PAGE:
Let $H: M \to T\ $ be a collision resistant hash function. Which of the following is collision resistant: $ 1.H'(m) = H(m \big\| m)$

$2.H'(m) = H(m) \big\| H(0)$

$3.H'(m) = H(m) \oplus H(m)$

$4.H'(m) = H(H(m))$

$5.H'(m) = H(0)$

$6.H'(m) = H(|m|)$

$7.H'(m) = H(m)[0,\ldots,31] $ (i.e. output the first 32 bits of the hash)

Is the answer functions 1, (2) and 4?


1 Answer 1

  1. looks like it it is collision resistant, as hashes the message "twice"
  2. Is collision resistant, as a part of the digest is collision resistant.
  3. Is always $0$, so not collision resistant
  4. Collision resistant, as it hashes the message twice and outputs a valid hash of a valid message (the hash of the message)
  5. Always the same. Not collision resistant
  6. Always the same for messages of the same length. Not collision resistant.
  7. Depends on your definition of collision resistant. By itself it's a subset of a collision resistant hash function it is collision resistant if the subset is large enough. So from a theoretical point of view there's no faster attack than brute-force to find a collision, making it a collision resistant 32-bit hash function. From a practical point of view or if you consider it a n-bit hash function with n the digestsize of $H$ it's not collision resistand as one can find one with $2^{16}$ hash function calls.

So the answer is 1,2,4 and maybe 7.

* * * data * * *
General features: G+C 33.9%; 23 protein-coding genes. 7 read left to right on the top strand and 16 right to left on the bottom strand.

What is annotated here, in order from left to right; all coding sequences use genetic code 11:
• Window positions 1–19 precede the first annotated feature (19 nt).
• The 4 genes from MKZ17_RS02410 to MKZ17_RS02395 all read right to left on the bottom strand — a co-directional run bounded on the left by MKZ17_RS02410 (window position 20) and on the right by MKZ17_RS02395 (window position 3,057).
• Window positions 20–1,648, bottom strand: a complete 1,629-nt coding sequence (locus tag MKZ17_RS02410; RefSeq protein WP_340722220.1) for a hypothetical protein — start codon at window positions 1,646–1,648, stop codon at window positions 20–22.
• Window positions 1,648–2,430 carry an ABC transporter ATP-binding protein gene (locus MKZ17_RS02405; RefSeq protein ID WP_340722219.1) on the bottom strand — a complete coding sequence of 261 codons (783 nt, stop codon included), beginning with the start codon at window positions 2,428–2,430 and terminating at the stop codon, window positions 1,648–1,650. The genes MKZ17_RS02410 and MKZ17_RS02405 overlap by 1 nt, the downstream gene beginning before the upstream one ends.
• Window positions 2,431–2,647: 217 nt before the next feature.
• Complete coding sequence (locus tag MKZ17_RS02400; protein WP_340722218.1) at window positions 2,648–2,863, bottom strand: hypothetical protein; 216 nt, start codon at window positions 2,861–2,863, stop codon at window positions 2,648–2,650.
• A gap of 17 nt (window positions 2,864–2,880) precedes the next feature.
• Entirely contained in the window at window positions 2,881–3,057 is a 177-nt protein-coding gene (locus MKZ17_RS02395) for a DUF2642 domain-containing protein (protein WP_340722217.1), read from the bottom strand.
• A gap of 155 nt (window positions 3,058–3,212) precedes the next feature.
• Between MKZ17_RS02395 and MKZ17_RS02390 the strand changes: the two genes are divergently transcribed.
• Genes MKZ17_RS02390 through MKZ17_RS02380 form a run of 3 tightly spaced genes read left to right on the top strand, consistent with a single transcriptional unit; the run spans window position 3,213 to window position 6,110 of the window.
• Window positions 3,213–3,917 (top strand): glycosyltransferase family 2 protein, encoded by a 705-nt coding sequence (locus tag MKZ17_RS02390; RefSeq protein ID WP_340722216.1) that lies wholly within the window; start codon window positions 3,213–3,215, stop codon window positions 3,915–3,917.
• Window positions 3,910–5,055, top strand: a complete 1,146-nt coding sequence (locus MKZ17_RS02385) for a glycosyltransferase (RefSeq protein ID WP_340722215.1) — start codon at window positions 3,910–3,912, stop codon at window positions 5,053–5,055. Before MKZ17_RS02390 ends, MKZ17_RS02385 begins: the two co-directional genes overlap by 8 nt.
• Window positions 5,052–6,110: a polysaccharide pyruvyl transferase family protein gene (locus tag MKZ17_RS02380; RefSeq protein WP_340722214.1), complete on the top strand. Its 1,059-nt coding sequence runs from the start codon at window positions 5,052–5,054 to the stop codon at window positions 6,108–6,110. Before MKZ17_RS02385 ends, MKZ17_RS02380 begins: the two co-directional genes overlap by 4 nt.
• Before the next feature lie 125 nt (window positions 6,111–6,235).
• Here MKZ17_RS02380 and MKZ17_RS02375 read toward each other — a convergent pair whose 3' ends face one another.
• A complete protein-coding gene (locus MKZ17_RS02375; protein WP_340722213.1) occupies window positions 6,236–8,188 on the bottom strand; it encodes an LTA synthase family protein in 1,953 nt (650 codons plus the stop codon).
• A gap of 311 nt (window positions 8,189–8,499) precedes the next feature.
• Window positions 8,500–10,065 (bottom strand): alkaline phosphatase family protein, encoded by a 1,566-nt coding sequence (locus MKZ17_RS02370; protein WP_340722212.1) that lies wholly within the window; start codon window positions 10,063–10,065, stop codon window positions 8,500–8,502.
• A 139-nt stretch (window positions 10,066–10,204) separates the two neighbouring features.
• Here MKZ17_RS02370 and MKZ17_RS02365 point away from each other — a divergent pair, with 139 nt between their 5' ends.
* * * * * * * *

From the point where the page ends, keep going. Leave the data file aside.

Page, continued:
• $\begingroup$ 7 is not collision resistant. Even removing a single bit can cause your function to become non-collision resistant. As an example, let $G$ be a collision resistant hash-function. Then $H(m\Vert b) = G(m)\Vert b$ is also collision resistant, however cutting away the last bit gives a trivial attack. (any pair of messages that differ only in the last bit collide) $\endgroup$
    – Maeher
    May 17, 2015 at 12:05
  • $\begingroup$ @Maeher, so you're telling me that SHA-224 (uses the 224 leftmost bits of the SHA-256 output) is not collision resistant, because this is meant to be the exact same case here. (with lower numbers) $\endgroup$
    – SEJPM
    May 17, 2015 at 12:14
  • $\begingroup$ All I'm saying is that collision resistance does not follow in general. There can of course be instances of $H$ where $H'$ is collision resistant. It just doesn't follow in general. I.e., the collision resistance of SHA-224 does not follow from the assumption that SHA-256 is collision resistant. However we assume a lot more about SHA-256 than just collision resistance. $\endgroup$
    – Maeher
    May 17, 2015 at 12:38

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